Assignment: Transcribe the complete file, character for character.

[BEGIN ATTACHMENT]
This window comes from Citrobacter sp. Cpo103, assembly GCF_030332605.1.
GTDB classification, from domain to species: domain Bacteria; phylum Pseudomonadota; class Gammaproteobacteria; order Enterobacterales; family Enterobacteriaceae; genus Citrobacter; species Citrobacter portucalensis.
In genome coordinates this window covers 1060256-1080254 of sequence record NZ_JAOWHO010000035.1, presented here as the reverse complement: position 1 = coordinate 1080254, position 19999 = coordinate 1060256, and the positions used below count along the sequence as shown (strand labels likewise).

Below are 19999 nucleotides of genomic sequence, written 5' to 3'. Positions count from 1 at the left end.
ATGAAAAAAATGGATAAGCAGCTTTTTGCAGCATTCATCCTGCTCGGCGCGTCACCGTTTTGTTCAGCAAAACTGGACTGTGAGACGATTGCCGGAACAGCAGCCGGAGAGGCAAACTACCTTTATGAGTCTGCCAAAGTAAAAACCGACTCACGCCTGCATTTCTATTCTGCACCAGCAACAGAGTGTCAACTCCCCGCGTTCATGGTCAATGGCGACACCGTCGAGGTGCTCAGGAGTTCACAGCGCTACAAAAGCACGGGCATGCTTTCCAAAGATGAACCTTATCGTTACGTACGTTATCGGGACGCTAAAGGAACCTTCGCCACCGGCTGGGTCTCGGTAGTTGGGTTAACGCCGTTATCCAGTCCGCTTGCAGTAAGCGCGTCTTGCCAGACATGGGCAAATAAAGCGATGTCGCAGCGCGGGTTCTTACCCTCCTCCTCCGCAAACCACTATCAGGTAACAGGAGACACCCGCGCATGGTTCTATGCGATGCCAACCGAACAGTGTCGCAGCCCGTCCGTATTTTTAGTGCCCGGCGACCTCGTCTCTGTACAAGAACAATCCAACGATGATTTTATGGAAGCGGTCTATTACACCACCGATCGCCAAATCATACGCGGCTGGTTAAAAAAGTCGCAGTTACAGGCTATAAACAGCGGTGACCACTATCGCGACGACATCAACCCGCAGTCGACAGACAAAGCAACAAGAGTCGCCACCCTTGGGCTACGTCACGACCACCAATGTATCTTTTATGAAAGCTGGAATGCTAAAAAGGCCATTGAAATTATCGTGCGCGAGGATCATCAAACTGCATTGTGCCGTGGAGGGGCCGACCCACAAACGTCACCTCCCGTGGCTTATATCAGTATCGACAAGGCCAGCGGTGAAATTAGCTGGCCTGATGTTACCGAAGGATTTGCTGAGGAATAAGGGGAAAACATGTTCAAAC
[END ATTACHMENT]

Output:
This window comes from Citrobacter sp. Cpo103, assembly GCF_030332605.1.
GTDB classification, from domain to species: domain Bacteria; phylum Pseudomonadota; class Gammaproteobacteria; order Enterobacterales; family Enterobacteriaceae; genus Citrobacter; species Citrobacter portucalensis.
In genome coordinates this window covers 1060256-1080254 of sequence record NZ_JAOWHO010000035.1, presented here as the reverse complement: position 1 = coordinate 1080254, position 19999 = coordinate 1060256, and the positions used below count along the sequence as shown (strand labels likewise).

Below are 19999 nucleotides of genomic sequence, written 5' to 3'. Positions count from 1 at the left end.
ATGAAAAAAATGGATAAGCAGCTTTTTGCAGCATTCATCCTGCTCGGCGCGTCACCGTTTTGTTCAGCAAAACTGGACTGTGAGACGATTGCCGGAACAGCAGCCGGAGAGGCAAACTACCTTTATGAGTCTGCCAAAGTAAAAACCGACTCACGCCTGCATTTCTATTCTGCACCAGCAACAGAGTGTCAACTCCCCGCGTTCATGGTCAATGGCGACACCGTCGAGGTGCTCAGGAGTTCACAGCGCTACAAAAGCACGGGCATGCTTTCCAAAGATGAACCTTATCGTTACGTACGTTATCGGGACGCTAAAGGAACCTTCGCCACCGGCTGGGTCTCGGTAGTTGGGTTAACGCCGTTATCCAGTCCGCTTGCAGTAAGCGCGTCTTGCCAGACATGGGCAAATAAAGCGATGTCGCAGCGCGGGTTCTTACCCTCCTCCTCCGCAAACCACTATCAGGTAACAGGAGACACCCGCGCATGGTTCTATGCGATGCCAACCGAACAGTGTCGCAGCCCGTCCGTATTTTTAGTGCCCGGCGACCTCGTCTCTGTACAAGAACAATCCAACGATGATTTTATGGAAGCGGTCTATTACACCACCGATCGCCAAATCATACGCGGCTGGTTAAAAAAGTCGCAGTTACAGGCTATAAACAGCGGTGACCACTATCGCGACGACATCAACCCGCAGTCGACAGACAAAGCAACAAGAGTCGCCACCCTTGGGCTACGTCACGACCACCAATGTATCTTTTATGAAAGCTGGAATGCTAAAAAGGCCATTGAAATTATCGTGCGCGAGGATCATCAAACTGCATTGTGCCGTGGAGGGGCCGACCCACAAACGTCACCTCCCGTGGCTTATATCAGTATCGACAAGGCCAGCGGTGAAATTAGCTGGCCTGATGTTACCGAAGGATTTGCTGAGGAATAAGGGGAAAACATGTTCAAAC